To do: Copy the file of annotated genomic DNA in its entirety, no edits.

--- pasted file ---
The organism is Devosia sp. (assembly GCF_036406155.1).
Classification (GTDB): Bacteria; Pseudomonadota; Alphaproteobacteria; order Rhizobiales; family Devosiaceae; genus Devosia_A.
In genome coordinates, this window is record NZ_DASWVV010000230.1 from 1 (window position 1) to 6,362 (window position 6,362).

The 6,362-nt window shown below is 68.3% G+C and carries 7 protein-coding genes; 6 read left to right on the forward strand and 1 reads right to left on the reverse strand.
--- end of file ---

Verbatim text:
The organism is Devosia sp. (assembly GCF_036406155.1).
Classification (GTDB): Bacteria; Pseudomonadota; Alphaproteobacteria; order Rhizobiales; family Devosiaceae; genus Devosia_A.
In genome coordinates, this window is record NZ_DASWVV010000230.1 from 1 (window position 1) to 6,362 (window position 6,362).

The 6,362-nt window shown below is 68.3% G+C and carries 7 protein-coding genes; 6 read left to right on the forward strand and 1 reads right to left on the reverse strand.